An established challenge in the field of image analysis has been the registration of images having a large initial
misalignment. For example in chemo and Radiation Therapy Planning (RTP), there is often a need to register an image
delineating a specific anatomy (usually in the surgery position) with that of a whole body image (obtained preoperatively).
In such a scenario, there is room for a large misalignment between the two images that are required to be
aligned. Large misalignments are traditionally handled in two ways: 1) Semi-automatically with a user initialization or 2)
With the help of the origin fields in the image header. The first approach is user dependant and the second method can be
used only if the two images are obtained from the same scanner with consistent origins. Our methodology extends a
typical registration framework by selecting components that are capable of searching a large parameter space without
settling on local optima. We have used an optimizer that is based on an Evolutionary Scheme along with an information
theory based similarity metric that can address these needs. The attempt in this study is to convert a large misalignment
problem to a small misalignment problem that can then be handled using application specific registration algorithms.
Further improvements along local areas can be obtained by subjecting the image to a non-rigid transformation. We have
successfully registered the following pairs of images without any user initialization: CTAC - simCT (neuro, lungs); MRPET/
CT (neuro, liver); T2-SPGR (neuro).
In this paper, we present a framework that one could use to set optimized parameter values, while performing
image registration using mutual information as a metric to be maximized. Our experiment details these steps
for the registration of X-ray Computer Tomography (CT) images with Positron Emission Tomography (PET)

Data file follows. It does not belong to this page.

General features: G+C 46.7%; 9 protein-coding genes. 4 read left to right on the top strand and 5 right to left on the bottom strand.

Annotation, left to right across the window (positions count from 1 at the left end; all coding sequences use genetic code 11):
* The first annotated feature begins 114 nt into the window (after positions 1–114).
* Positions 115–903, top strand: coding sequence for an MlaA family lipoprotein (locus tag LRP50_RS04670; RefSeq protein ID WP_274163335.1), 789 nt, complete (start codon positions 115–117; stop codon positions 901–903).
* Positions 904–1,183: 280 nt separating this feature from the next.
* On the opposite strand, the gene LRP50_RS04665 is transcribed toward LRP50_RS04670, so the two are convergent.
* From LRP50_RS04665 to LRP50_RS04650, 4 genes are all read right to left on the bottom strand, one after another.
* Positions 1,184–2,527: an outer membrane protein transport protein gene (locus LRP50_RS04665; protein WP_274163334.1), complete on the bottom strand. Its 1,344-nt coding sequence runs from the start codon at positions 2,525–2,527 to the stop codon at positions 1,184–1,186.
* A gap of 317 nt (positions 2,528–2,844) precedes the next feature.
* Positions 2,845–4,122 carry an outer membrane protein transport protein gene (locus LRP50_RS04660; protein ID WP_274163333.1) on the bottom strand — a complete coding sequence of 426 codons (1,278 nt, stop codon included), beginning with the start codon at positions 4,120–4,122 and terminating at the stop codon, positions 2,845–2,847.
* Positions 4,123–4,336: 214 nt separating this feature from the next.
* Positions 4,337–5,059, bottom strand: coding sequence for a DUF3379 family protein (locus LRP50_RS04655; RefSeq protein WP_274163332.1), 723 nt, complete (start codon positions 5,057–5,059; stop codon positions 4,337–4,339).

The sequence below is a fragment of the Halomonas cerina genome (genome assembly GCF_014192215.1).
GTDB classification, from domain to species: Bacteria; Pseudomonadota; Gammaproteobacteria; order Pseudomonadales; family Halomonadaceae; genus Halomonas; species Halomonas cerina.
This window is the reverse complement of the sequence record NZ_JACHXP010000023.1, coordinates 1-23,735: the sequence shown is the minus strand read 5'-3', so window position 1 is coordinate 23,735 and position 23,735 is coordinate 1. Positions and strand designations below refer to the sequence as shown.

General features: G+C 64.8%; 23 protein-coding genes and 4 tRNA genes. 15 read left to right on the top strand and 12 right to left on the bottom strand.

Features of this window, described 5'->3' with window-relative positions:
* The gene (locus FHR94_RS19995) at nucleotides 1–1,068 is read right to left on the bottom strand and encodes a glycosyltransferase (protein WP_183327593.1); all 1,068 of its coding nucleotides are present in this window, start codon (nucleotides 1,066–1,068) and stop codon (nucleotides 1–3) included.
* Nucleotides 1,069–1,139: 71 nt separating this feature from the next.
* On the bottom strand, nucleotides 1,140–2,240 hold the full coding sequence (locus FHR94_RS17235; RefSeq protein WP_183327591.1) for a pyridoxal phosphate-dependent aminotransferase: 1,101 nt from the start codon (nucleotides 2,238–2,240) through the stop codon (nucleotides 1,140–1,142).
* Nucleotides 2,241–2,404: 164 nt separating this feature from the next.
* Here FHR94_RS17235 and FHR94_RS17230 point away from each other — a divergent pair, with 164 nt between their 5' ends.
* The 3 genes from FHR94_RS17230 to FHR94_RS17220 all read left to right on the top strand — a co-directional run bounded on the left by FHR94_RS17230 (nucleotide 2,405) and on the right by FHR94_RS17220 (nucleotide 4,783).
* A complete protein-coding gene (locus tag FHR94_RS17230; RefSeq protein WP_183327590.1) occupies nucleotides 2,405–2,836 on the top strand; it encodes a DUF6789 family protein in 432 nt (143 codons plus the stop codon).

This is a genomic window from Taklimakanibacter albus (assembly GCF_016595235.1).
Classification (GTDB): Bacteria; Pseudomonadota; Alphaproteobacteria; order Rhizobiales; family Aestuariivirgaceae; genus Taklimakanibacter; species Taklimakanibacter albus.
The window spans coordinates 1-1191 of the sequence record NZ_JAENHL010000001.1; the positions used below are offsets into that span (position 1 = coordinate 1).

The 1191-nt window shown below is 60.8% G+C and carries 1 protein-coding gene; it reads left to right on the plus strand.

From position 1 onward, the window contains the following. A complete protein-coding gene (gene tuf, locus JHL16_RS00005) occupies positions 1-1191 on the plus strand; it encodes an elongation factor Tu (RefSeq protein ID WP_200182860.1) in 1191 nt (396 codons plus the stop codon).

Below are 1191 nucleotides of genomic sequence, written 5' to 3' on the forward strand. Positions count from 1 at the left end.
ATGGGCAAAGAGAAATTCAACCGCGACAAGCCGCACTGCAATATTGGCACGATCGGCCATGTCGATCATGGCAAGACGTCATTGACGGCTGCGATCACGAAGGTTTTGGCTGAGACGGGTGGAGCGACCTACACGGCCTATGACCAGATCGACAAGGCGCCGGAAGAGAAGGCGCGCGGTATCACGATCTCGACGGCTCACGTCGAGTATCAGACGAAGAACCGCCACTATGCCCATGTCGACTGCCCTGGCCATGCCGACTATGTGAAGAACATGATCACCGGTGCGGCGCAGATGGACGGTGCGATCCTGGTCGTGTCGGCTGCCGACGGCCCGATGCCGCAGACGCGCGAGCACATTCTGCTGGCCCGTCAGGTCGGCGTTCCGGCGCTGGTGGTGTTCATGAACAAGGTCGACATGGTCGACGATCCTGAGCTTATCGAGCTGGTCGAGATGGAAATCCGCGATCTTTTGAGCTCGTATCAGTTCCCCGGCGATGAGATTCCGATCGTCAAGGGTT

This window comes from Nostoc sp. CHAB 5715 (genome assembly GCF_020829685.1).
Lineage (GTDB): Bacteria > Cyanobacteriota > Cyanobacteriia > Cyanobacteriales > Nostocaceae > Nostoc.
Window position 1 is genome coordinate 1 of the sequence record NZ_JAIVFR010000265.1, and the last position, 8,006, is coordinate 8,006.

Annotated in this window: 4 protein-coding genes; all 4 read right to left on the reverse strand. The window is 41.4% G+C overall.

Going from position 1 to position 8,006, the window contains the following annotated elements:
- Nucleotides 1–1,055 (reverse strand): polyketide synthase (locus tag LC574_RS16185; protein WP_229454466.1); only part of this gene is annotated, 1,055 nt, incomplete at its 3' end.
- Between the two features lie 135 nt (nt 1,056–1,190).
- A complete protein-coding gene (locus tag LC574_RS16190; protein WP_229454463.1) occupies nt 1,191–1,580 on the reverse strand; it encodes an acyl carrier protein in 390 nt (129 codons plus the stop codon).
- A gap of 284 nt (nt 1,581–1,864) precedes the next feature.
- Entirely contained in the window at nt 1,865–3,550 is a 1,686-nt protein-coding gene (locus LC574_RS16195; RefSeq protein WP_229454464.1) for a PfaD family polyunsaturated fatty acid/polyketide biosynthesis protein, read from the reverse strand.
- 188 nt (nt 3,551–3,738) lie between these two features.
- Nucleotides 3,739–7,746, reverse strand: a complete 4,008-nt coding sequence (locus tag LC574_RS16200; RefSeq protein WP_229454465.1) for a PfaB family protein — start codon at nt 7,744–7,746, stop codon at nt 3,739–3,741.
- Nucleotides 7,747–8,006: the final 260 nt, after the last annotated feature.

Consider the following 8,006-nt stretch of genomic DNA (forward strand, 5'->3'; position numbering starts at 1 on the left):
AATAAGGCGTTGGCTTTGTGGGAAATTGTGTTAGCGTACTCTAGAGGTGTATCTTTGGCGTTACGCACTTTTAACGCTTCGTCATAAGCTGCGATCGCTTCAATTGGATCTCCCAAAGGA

images. Selection of different parameters that influence the mutual information between two images is crucial
for both accuracy and speed of registration. These implementation issues need to be handled in an orderly
fashion by designing experiments in their operating ranges. The conclusions from this study seem vital towards
obtaining allowable parameter range for a fusion software.
Medical image fusion is increasingly enhancing diagnostic accuracy
by synergizing information from multiple images, obtained by the
same modality at different times or from complementary modalities
such as structural information from CT and functional from PET. An
active, crucial research topic in fusion is validation of the registration (point-to-point correspondence) used. Phantoms and
other simulated studies are useful in the absence of, or as a preliminary to, definitive clinical tests. Software phantoms in
specific have the added advantage of robustness, repeatability and
reproducibility. Our virtual-lung-phantom-based scheme can test
the accuracy of any registration algorithm and is flexible enough
for added levels of complexity (addition of blur/anti-alias, rotate/warp, and modality-associated noise) to help evaluate the
robustness of an image registration/fusion methodology. Such a
framework extends easily to different anatomies. The feature of
adding software-based fiducials both within and outside simulated
anatomies prove more beneficial when compared to experiments using
data from external fiducials on a patient. It would help the diagnosing clinician make a prudent choice of registration algorithm.